NICE says ‘no’ to alirocumab in draft guidance

Posted: 8 February 2016 | | No comments yet

NICE was concerned that alirocumab had not been compared with the combination therapy of ezetimibe plus a statin and that trials of the drug were not able to provide robust information on cardiovascular outcomes…

The National institute for Health and Care Excellence (NICE) has published draft guidance not recommending Praluent (alirocumab, Sanofi/Regeneron) as an option for people with primary hypercholesterolaemia (heterozygous-familial and non-familial) and mixed dyslipidaemia.


The draft guidance does not recommend alirocumab, alone or in combination with lipid-lowering therapies, for treating primary hypercholesterolaemia or mixed dyslipidaemia in adults for whom lipid-modifying therapies have not lowered cholesterol levels enough.

Alirocumab is an antibody that targets a specific protein, called PCSK9. PCSK9 reduces the number of receptors on the liver that remove LDL cholesterol from the blood. By blocking PCSK9’s ability to work, more receptors are available to get rid of LDL cholesterol from the blood and, as a result, lower LDL cholesterol levels.

NICE concerned that alirocumab has not been compared to ezetimibe plus statin

Commenting on the draft guidance, Professor Carole Longson MBE, Director of the NICE Centre for Health Technology Evaluation, said: “The committee concluded that alirocumab is clinically effective in reducing LDL-c levels when compared with placebo, ezetimibe or statins in people with hypercholesterolaemia. However, it was concerned that alirocumab had not been compared with the combination therapy of ezetimibe plus a statin, in the large population of people with non-familial hypercholesterolaemia.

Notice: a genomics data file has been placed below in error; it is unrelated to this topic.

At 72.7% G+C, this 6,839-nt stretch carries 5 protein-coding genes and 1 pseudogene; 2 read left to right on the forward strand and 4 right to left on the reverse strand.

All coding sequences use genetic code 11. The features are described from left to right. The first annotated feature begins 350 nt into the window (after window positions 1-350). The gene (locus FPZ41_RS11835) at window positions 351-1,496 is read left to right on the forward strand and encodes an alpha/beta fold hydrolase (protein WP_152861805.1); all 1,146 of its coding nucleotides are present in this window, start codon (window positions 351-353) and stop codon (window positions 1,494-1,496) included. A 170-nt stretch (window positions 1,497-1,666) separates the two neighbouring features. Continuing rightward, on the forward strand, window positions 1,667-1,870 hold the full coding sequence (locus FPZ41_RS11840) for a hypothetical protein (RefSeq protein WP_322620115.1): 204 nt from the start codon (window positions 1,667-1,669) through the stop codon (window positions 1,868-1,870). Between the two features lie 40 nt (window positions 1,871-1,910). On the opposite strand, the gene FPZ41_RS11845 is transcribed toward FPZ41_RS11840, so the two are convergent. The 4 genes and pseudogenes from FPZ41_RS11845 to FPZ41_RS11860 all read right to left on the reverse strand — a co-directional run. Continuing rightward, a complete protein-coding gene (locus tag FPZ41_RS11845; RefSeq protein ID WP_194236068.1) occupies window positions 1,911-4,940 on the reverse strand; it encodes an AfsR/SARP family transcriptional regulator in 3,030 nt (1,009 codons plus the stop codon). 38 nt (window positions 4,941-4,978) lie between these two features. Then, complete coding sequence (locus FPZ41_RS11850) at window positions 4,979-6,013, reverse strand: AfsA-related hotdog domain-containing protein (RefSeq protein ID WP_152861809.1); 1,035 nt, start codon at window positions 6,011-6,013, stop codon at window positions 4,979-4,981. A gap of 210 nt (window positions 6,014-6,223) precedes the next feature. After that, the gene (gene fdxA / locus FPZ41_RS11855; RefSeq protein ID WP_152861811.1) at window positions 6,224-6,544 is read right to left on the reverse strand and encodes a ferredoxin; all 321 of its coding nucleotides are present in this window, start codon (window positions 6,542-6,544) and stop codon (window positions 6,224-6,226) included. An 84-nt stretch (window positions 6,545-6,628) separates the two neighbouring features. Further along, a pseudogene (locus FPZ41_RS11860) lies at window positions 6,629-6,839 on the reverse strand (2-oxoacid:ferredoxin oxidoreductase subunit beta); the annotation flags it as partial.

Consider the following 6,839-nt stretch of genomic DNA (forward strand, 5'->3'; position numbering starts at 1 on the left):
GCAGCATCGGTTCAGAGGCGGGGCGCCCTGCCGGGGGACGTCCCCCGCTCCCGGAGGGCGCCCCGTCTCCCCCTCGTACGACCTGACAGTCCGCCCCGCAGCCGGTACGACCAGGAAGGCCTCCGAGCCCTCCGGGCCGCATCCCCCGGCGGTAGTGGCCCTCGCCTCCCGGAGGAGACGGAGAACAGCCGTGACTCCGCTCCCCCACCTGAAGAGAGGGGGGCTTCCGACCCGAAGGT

“The committee also noted that the trials were not able to provide robust information on important cardiovascular outcomes. They concluded that, although it was reasonable to infer that alirocumab would reduce cardiovascular events, the extent of this reduction was uncertain.

“The committee further recognised that most of the value-for-money analyses resulted in ICERs that exceeded the range normally considered to be a cost-effective use of NHS resources.

“In view of these concerns, the Committee concluded that alirocumab could not be considered a cost effective use of NHS resources for people with hypercholesterolaemia.”

Consultees, including the companies, healthcare professionals and members of the public have until 29 February 2016 to comment on the preliminary guidance.